Despite the longevity of its existence, the basic elements of LYC Saturdays have not changed since inception; the harbor, the sun, the wind, the rush and bustle of crews getting boats into the water, amongst others have become norms. The Club remains a stable feature in the lives of its members, it offers sport, relaxation and a place to meet and make friends outside the confines of employment.

LYC House Committee was formed in June 1968 following the expansion of the Club’s facilities that became substantial. Initially, only the committees were the Main Committee and the Sailing Committee.

Over the years, Lagos Yacht Club, also a member of Royal Yachting Association (RYA), has been fortunate enough to have dynamic and effective committees to ensure the Club continues to be the leading member’s Club in Nigeria.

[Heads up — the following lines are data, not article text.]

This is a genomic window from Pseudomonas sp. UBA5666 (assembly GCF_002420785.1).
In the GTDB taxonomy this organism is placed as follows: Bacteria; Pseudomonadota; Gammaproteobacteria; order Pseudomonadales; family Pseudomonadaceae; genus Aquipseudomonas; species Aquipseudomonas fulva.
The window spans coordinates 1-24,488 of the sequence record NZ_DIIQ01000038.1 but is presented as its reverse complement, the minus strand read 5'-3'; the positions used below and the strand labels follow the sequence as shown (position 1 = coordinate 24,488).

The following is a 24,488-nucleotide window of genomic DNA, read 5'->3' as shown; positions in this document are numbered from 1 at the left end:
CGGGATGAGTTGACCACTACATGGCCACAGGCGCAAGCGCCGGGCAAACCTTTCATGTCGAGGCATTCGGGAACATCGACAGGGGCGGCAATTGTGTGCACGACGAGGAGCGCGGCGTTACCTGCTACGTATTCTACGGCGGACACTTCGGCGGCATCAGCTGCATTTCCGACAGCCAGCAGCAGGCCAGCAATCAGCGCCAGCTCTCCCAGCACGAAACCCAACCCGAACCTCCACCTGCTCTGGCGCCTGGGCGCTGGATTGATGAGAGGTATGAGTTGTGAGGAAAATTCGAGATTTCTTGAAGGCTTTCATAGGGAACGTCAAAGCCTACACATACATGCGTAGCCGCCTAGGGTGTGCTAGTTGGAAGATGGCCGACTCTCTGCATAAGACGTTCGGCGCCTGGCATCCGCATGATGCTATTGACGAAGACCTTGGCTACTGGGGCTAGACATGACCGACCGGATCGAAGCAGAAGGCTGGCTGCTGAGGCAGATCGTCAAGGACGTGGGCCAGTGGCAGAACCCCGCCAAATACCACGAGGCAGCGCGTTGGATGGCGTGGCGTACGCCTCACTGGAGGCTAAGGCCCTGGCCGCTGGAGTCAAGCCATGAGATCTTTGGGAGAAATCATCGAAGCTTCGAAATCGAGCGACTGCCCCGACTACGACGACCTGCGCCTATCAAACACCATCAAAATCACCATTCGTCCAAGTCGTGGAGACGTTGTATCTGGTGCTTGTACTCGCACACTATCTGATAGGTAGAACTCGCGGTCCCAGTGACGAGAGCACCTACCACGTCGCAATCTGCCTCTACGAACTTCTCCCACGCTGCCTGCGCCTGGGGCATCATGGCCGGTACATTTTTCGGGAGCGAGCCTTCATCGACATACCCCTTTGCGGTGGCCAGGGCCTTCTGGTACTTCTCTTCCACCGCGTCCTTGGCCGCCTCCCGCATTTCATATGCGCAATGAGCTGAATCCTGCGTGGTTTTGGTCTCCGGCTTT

The Main Committee, led by the Commodore and Flag Officers (Vice Commodore and Rear Commodore) meet at least once each month and receive reports from the Sailing and House committees who also meet at regular intervals. Their primary duties are to serve the club members and to also ensure the Sailing and non-Sailing activities of the Club run smoothly.

Like many other Clubs in Nigeria, LYC Committee members are elected every year from the Members of the Club at the Annual General Meeting which provides a forum for the expression of membership views.

In an interview with Transport Day recently, the LYC Commodore, John Shidiak disclosed that the current members of LYC are no fewer than 300, affirming that many more Nigerians are growing interests in water and are willing to do the minimum requirement to join LYC.